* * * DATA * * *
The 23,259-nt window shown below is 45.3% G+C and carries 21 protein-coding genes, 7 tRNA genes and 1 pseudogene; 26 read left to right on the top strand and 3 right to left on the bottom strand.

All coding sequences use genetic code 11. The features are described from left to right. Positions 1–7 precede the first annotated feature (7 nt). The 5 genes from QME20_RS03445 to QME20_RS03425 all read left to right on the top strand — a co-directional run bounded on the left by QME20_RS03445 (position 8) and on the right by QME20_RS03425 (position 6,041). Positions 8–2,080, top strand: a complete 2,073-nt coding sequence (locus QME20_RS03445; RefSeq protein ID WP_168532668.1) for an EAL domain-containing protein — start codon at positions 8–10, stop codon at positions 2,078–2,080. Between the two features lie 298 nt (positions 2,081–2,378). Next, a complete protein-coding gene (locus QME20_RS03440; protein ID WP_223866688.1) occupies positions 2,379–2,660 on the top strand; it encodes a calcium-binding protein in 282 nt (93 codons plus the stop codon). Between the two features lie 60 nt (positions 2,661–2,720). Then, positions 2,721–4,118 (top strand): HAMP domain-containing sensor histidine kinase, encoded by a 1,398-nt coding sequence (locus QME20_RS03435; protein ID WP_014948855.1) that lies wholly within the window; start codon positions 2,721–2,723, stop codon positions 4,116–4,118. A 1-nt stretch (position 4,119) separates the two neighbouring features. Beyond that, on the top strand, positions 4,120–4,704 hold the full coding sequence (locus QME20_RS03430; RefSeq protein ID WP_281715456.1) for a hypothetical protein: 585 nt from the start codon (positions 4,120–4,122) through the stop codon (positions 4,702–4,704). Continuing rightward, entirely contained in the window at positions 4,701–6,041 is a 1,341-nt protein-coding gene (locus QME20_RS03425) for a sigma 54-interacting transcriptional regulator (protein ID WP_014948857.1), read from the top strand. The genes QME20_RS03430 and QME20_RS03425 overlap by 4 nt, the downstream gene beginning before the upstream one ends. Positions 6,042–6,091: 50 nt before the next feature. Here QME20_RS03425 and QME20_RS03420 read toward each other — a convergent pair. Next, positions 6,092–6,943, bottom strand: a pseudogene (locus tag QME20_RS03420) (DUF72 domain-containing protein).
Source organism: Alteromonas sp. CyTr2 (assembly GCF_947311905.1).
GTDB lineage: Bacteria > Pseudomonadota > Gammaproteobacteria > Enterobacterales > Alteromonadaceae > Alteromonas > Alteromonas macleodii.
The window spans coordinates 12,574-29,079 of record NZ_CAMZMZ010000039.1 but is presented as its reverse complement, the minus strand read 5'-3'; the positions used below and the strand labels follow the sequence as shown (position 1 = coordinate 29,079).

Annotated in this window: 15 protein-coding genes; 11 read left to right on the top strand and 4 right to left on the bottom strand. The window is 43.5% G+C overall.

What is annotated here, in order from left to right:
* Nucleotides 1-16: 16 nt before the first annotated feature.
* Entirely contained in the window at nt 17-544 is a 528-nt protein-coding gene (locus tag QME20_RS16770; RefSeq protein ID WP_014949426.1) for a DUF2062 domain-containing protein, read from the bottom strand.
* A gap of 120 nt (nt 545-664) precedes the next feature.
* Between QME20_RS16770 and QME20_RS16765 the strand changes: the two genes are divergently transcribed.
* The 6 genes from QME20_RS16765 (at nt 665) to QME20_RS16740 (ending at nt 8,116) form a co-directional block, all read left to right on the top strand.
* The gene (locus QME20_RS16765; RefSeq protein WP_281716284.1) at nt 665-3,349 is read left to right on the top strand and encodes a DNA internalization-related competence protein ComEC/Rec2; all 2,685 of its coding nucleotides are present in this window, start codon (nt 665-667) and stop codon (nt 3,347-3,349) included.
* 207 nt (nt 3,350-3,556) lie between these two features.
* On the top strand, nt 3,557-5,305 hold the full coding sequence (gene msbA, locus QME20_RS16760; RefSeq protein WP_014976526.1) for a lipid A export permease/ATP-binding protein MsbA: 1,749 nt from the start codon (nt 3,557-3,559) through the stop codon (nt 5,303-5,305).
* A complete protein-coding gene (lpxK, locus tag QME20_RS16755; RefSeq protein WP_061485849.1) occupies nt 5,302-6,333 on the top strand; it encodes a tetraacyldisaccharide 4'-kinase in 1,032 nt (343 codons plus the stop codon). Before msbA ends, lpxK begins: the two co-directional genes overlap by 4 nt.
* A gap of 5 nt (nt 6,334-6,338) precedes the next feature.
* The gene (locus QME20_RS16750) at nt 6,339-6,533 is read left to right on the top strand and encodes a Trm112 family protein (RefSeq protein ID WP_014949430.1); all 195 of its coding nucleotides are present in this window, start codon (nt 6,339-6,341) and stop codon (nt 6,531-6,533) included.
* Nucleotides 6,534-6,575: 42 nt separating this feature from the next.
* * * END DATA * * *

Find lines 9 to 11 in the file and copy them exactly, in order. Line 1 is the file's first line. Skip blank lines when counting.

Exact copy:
* Entirely contained in the window at nt 17-544 is a 528-nt protein-coding gene (locus tag QME20_RS16770; RefSeq protein ID WP_014949426.1) for a DUF2062 domain-containing protein, read from the bottom strand.
* A gap of 120 nt (nt 545-664) precedes the next feature.
* Between QME20_RS16770 and QME20_RS16765 the strand changes: the two genes are divergently transcribed.